Hats off to Ipswich and Ipswich on the 4th of July

Brian Blessed

Brian Blessed - Credit: Archant

Lynne will be celebrating American Independence Day in tight corsets and with a toast to the Ipswichians over the pond.

It is Independence Day in America and as a staunch Ipswich girl, I am today heading for Ipswich, Massachusetts, which, perversely, is in Essex County.

In this week’s civic news, we find that July is National Ultraviolet Safety Month (nice to think we might need one of those over here) and so the Ipswich Department of Public Health is helping to raise awareness of the risks of sun damage and spread the message of sun safety.

There is also an update on the “mosquito control best management practice plan” and, due to the online form to register participation in the July 4th parade, I’m guessing there’s a parade today. The form asks if I will be decorating my trike, bike or wagon at home or dressing it up on the Winthrop elementary school front lawn.

According to its own website, Ipswich was founded on land originally inhabited by Native American tribes, who called the area “Agawam.”

Today, the town is known for its early 17th Century homes. It has an unmatched 58 houses built before 1725. It has a rolling landscape of forests, fields, farmland, marshes, dunes, and beaches with river and ocean views.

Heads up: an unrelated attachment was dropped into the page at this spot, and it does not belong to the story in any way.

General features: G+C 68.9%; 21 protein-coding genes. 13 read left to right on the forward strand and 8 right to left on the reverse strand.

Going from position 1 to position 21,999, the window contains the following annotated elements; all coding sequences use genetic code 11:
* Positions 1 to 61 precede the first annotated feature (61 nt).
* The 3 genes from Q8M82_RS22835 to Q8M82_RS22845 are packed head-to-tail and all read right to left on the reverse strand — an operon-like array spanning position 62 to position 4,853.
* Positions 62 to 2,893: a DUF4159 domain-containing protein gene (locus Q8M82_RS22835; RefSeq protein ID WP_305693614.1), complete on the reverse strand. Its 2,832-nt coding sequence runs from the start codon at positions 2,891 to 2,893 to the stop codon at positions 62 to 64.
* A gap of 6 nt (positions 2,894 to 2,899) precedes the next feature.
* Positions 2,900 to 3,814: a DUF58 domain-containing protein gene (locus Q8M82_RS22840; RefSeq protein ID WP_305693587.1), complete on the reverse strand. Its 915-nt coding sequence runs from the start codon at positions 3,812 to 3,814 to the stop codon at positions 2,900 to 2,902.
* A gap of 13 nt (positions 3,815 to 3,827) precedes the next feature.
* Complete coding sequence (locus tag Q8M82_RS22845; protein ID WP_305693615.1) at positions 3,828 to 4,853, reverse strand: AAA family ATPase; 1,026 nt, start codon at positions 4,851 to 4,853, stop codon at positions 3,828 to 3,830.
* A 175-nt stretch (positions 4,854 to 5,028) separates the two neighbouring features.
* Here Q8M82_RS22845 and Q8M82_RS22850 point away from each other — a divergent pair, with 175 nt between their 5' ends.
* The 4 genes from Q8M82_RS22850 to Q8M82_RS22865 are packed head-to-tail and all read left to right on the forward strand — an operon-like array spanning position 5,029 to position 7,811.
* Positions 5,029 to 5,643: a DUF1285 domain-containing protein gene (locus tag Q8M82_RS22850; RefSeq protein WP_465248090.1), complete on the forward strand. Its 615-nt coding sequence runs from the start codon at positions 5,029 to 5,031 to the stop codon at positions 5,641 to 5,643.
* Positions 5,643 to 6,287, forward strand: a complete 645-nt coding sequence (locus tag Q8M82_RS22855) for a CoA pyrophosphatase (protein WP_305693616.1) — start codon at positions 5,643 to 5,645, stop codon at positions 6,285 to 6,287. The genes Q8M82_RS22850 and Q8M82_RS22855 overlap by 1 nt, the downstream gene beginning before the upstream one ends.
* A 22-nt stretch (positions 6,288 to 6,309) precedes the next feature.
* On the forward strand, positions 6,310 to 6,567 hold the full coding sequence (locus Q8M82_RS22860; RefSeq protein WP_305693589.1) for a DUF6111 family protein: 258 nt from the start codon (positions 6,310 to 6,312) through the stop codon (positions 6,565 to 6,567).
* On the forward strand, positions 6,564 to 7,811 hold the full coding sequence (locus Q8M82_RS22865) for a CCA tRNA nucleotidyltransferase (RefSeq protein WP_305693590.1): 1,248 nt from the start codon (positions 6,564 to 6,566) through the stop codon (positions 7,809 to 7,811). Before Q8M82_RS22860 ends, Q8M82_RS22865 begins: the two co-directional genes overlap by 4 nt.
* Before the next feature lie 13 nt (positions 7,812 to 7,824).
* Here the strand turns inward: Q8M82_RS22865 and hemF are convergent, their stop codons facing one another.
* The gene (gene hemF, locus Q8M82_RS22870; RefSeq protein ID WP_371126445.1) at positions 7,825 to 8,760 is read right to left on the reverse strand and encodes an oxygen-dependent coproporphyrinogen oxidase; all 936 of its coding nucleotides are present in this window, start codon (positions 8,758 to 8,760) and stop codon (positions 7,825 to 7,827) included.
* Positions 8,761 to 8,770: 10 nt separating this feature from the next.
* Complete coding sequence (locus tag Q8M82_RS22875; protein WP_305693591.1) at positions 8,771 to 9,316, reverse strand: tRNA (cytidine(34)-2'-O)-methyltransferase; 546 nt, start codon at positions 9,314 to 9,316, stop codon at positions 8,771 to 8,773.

Colonised in 1633, more than a millennium after its English namesake, “a group led by John Winthrop Jr. established Ipswich, a settlement named for a town in England from which most of the first settlers originated”. It sits on the banks of the Ipswich River and one hopes the natives still retain some of our most lyrical Ipswich phrases such as: “‘As ryatt, innat?” and “If the wind chayange, yu’ll stay loike that.”

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The history continues: “Ships from the West Indies unloaded molasses at the wharf. The barrels were rolled directly into a thriving distillery, the town’s second largest commercial operation in Ipswich.

“Lace and stocking making developed as a home industry. The first stocking machine, which had been smuggled from England, arrived in Ipswich in 1822. For several years, small and intermittently successful textile industries came and went. In 1868, Amos A. Lawrence established the Ipswich Hosiery Mills in the old stone mill on the Ipswich River. By the turn of the century, the enterprise had become the largest stocking mill in the country.”

We have no distillery but we certainly had a thriving brewery in Tolly Cobbold and one of the town’s biggest employers was William Pretty & Son, corset makers.

And so in the spirit of Independence Day (when the USA severed its legal ties to Great Britain), let us quaff a glass of ale and tighten our corsets.

Living, as I do, close to Christchurch Park, it was touch and go as to whether I would go along and see Saturday’s Film Night Spectacular, at the weekend. With Brian Blessed hosting the concert, I was fairly sure I would be able to hear it (and certainly him) from my back garden. In the end, I got a ticket.